Ohio Appellate Court Applies “All Sums” and Vertical Exhaustion

William Powell Co. v. OneBeacon Ins. Co., 2020 Ohio App. LEXIS 2200 (Ohio Ct. At.. June 10, 2020)

The William Powell Company has been embroiled in a years-long dispute with its insurers regarding coverage for asbestos-related liabilities. In this decision, the court addressed whether the language of certain excess liability policies supported vertical exhaustion or horizontal exhaustion of coverage. Horizontal exhaustion means that all triggered primary policies must be exhausted before any excess policy can be triggered. Vertical exhaustion means that only the primary policy that directly underlies an excess policy must be exhausted before the excess policy can be triggered.

The insurers also argued that their excess policies were not triggered because they contained language limiting their application to net losses in excess of underlying insurance, including “the applicable limits of any other underlying insurance collectible by the insured.” Powell argued that the cited language meant only that the underlying insurance covering the same policy period had to be exhausted. The court agreed with Powell, holding that the term “underlying insurance” in the excess policies referred only to policies covering the same time period as the excess policies. Because the other policy at issue covered a different time period, it did not cover the same “occurrence” as the excess policies and therefore did not need to be exhausted in order to trigger the excess policies.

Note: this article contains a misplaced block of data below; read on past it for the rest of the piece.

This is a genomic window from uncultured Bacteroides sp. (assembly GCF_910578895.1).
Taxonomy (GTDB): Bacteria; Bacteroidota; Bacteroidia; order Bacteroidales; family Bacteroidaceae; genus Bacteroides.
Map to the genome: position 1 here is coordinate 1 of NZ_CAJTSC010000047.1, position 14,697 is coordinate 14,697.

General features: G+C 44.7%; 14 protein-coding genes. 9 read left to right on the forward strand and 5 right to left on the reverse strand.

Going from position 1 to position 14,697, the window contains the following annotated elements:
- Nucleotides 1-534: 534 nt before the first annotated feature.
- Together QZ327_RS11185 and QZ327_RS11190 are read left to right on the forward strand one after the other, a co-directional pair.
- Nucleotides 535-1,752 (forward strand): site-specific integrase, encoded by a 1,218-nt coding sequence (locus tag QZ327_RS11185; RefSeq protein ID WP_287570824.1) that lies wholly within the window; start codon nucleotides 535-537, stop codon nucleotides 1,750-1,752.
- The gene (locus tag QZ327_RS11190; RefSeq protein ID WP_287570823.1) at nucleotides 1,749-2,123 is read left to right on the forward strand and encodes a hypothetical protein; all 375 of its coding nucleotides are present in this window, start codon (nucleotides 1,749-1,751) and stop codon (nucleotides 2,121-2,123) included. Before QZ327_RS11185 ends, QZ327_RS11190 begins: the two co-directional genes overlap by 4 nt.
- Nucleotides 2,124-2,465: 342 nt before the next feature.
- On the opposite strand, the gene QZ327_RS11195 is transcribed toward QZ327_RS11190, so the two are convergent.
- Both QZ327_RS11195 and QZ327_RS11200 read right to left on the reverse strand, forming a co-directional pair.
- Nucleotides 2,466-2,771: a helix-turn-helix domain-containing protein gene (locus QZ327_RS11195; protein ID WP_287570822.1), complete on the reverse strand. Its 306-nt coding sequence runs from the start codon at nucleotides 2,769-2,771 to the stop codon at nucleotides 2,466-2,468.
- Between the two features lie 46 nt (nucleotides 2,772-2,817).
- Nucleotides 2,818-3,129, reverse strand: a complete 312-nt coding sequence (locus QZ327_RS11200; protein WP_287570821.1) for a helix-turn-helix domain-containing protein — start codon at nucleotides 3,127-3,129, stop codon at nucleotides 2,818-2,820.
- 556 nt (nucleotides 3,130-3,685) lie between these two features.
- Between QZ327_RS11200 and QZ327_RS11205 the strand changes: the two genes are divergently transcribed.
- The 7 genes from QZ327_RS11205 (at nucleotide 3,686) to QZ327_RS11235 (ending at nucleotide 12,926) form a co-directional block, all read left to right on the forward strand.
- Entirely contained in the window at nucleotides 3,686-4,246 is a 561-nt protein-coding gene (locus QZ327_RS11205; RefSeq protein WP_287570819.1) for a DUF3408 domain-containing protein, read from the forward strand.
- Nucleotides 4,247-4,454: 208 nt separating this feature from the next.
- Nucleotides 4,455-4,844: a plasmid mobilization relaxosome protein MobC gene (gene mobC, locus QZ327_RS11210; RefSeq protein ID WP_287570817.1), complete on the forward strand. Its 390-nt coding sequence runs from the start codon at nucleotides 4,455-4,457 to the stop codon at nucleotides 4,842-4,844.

Powell also argued that Ohio’s “all sums” allocation law allowed it to choose one insurer to reimburse all of its costs, leaving the insurer to seek contribution from other applicable policies. The insurer Powell selected argued that Powell had waived its right to allocate, or that it unreasonably delayed its allocation selections and thereby triggered the laches doctrine, and that the result should be pro rata allocation of covered losses among all applicable insurance policies. The court disagreed, noting that as a matter of fact Powell had asserted its right to allocation promptly and frequently.